Friday, June 26, 2015

A ‘Good’ SCOTUS Session - UPDATED

... so far, at any rate:
I'll post more as I find it.

(For the record: contrary to fundamentalist rantings, Stella and I, who could always legally marry if we wanted to, did not feel any shift in our relationship this morning, only gratitude that now some of our gay friends in long-term committed couple relationships can marry [Dog help them!] if they decide to.)

UPDATE a few minutes later: Former Arkansas Gov. Mike Huckabee (Rrrrr...) condescends to reply:
I will not acquiesce to an imperial court any more than our Founders acquiesced to an imperial British monarch. We must resist and reject judicial tyranny, not retreat.
Fine. I believe it was settled by the first Chief Justice, working from the constitutionally mandated oath that every Court member swears to uphold the Constitution, that the Supreme Court has the right of judicial review, not some fuckwit governor/preacher from the Deep South. Do it, Mike; refuse to implement the ruling. I'll laugh and laugh when (after a trial, of course) they take you, whining and complaining, off to the slammer... serves you right. If you need a copy of the relevant wiki linked above, I could mail you one at the jailhouse...

UPDATE sometime after the evening news: If I heard correctly, Harris County (i.e., Houston), TX licensed and actually married about 20 LGBT couples today. How did your place of residence do?

UPDATE 6/27/2015 8:44am CT: Michael Langenmayr at Kos quotes Supreme Court Justice Anthony Kennedy's closing paragraph in the Court's opinion; I think it is worth reproducing here:
No union is more profound than marriage, for it embodies the highest ideals of love, fidelity, devotion, sacrifice, and family. In forming a marital union, two people become something greater than once they were. As some of the petitioners in these cases demonstrate, marriage embodies a love that may endure even past death. It would misunderstand these men and women to say they disrespect the idea of marriage. Their plea is that they do respect it, respect it so deeply that they seek to find its fulfillment for themselves. Their hope is not to be condemned to live in loneliness, excluded from one of civilization's oldest institutions. They ask for equal dignity in the eyes of the law. The Constitution grants them that right.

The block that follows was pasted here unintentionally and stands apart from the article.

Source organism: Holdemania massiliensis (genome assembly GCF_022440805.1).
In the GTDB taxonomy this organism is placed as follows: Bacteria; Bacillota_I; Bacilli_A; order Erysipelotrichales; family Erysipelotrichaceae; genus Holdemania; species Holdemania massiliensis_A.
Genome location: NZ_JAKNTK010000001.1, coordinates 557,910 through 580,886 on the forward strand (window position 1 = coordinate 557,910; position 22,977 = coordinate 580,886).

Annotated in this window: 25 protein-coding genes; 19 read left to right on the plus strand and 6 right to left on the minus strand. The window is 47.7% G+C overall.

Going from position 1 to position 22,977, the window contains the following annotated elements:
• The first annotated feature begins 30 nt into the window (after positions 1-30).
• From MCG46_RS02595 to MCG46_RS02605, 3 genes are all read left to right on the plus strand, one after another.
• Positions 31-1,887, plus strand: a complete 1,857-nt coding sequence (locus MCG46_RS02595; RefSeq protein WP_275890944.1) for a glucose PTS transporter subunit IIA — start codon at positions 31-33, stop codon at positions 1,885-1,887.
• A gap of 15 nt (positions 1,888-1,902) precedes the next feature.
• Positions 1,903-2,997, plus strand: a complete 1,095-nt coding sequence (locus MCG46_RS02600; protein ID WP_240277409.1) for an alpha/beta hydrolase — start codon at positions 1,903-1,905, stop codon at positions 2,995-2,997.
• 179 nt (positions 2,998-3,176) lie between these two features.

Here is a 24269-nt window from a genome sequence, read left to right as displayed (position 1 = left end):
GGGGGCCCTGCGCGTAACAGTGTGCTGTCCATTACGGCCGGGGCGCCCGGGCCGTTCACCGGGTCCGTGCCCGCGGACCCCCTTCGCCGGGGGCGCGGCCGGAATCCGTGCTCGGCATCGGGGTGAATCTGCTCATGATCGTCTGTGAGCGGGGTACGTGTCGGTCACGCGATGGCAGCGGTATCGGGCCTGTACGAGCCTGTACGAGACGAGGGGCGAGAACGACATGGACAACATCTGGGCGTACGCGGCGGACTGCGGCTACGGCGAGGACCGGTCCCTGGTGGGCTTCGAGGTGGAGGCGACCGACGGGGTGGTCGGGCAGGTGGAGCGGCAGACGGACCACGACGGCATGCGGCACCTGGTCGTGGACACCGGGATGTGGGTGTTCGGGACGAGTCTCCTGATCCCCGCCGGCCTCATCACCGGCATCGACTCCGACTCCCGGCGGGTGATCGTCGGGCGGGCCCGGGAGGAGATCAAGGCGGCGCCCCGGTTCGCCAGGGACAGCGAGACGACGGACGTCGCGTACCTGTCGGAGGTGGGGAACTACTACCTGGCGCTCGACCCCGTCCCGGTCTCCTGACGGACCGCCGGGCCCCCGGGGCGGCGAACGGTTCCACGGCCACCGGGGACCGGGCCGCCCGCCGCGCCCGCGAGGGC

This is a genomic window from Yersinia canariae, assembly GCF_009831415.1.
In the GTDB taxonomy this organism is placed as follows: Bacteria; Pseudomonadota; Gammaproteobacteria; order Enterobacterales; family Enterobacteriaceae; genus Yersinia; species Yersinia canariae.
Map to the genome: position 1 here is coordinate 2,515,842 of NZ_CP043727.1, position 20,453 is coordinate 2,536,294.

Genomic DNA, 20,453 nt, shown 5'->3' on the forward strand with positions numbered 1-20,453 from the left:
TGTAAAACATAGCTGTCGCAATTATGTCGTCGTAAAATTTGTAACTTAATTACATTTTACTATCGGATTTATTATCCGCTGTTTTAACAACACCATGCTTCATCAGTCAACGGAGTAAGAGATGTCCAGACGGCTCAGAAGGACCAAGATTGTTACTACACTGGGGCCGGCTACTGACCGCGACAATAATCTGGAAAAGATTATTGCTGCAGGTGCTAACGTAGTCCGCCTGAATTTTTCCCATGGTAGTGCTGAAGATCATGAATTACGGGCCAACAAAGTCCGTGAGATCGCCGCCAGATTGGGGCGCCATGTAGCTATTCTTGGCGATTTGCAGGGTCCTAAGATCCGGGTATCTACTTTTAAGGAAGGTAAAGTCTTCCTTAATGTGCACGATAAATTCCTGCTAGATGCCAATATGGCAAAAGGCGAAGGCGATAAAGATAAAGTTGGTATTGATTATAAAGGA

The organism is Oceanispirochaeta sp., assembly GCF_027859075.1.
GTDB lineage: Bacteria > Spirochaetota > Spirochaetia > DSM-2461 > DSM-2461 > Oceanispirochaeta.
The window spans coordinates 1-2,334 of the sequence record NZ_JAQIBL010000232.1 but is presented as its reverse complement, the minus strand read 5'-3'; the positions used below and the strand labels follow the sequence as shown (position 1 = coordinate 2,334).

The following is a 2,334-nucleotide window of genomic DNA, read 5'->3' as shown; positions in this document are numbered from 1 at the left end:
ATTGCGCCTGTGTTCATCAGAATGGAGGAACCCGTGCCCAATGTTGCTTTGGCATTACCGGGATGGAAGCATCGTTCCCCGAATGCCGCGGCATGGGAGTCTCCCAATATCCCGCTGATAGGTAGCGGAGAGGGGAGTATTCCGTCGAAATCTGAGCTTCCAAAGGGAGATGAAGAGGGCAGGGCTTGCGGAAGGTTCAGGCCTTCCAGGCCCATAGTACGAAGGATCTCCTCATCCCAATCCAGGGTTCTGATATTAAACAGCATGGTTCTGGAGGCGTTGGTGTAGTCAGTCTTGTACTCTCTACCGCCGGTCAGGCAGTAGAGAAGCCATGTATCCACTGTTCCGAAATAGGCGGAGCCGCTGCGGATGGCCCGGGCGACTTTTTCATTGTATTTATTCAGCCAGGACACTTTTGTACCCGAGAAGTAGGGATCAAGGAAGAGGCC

The judgment of the Court of Appeals for the Sixth Circuit is reversed.
It is so ordered.


  1. Trace and I had been together for over twenty years, never separated more than week. When we married the experience was powerful, not at all what we expected, but the civic justice of a union that was so powerful, loving and mutual it carried freedom to its apex of potential. Trace died two weeks later. That memory carries me through grief, which still, after a year, floods my broken heart.

    1. Michael, that is a moving and heartfelt tribute, obviously from (and to) a loving spouse. I am glad you were able to marry before Trace passed away. It makes a difference, at the least, to the individuals involved, and frankly, no one else's opinion matters. Thank you for sharing your personal insight with the rest of us!



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